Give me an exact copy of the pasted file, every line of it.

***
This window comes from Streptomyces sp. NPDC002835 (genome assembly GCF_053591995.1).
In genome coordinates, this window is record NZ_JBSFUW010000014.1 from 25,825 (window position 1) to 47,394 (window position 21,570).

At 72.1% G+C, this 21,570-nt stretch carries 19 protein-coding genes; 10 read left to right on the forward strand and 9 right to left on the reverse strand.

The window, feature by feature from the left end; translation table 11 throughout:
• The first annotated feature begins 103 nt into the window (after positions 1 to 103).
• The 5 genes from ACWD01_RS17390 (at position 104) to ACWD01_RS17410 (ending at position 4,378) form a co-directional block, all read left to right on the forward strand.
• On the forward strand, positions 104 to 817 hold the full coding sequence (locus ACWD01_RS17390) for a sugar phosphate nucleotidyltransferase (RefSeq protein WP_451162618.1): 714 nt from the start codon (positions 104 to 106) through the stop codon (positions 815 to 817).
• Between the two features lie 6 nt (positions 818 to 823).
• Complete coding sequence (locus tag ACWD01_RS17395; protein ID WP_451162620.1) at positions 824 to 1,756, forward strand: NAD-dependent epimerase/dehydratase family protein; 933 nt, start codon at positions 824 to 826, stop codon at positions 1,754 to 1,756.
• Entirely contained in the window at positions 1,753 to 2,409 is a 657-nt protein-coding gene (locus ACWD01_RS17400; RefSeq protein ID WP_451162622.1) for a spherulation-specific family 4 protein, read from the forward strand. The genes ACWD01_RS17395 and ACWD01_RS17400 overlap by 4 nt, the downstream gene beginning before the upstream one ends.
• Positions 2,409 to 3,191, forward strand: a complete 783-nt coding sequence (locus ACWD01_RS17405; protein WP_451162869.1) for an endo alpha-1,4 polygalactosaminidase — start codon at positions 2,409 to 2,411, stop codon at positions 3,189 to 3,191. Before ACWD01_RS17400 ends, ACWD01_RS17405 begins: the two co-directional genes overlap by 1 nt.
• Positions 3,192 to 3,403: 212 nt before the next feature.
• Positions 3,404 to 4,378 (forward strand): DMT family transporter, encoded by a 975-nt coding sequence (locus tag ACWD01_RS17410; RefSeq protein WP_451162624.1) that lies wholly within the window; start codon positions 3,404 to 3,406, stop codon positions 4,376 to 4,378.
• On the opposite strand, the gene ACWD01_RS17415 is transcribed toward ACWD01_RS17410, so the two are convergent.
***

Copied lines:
This window comes from Streptomyces sp. NPDC002835 (genome assembly GCF_053591995.1).
In genome coordinates, this window is record NZ_JBSFUW010000014.1 from 25,825 (window position 1) to 47,394 (window position 21,570).

At 72.1% G+C, this 21,570-nt stretch carries 19 protein-coding genes; 10 read left to right on the forward strand and 9 right to left on the reverse strand.

The window, feature by feature from the left end; translation table 11 throughout:
• The first annotated feature begins 103 nt into the window (after positions 1 to 103).
• The 5 genes from ACWD01_RS17390 (at position 104) to ACWD01_RS17410 (ending at position 4,378) form a co-directional block, all read left to right on the forward strand.
• On the forward strand, positions 104 to 817 hold the full coding sequence (locus ACWD01_RS17390) for a sugar phosphate nucleotidyltransferase (RefSeq protein WP_451162618.1): 714 nt from the start codon (positions 104 to 106) through the stop codon (positions 815 to 817).
• Between the two features lie 6 nt (positions 818 to 823).
• Complete coding sequence (locus tag ACWD01_RS17395; protein ID WP_451162620.1) at positions 824 to 1,756, forward strand: NAD-dependent epimerase/dehydratase family protein; 933 nt, start codon at positions 824 to 826, stop codon at positions 1,754 to 1,756.
• Entirely contained in the window at positions 1,753 to 2,409 is a 657-nt protein-coding gene (locus ACWD01_RS17400; RefSeq protein ID WP_451162622.1) for a spherulation-specific family 4 protein, read from the forward strand. The genes ACWD01_RS17395 and ACWD01_RS17400 overlap by 4 nt, the downstream gene beginning before the upstream one ends.
• Positions 2,409 to 3,191, forward strand: a complete 783-nt coding sequence (locus ACWD01_RS17405; protein WP_451162869.1) for an endo alpha-1,4 polygalactosaminidase — start codon at positions 2,409 to 2,411, stop codon at positions 3,189 to 3,191. Before ACWD01_RS17400 ends, ACWD01_RS17405 begins: the two co-directional genes overlap by 1 nt.
• Positions 3,192 to 3,403: 212 nt before the next feature.
• Positions 3,404 to 4,378 (forward strand): DMT family transporter, encoded by a 975-nt coding sequence (locus tag ACWD01_RS17410; RefSeq protein WP_451162624.1) that lies wholly within the window; start codon positions 3,404 to 3,406, stop codon positions 4,376 to 4,378.
• On the opposite strand, the gene ACWD01_RS17415 is transcribed toward ACWD01_RS17410, so the two are convergent.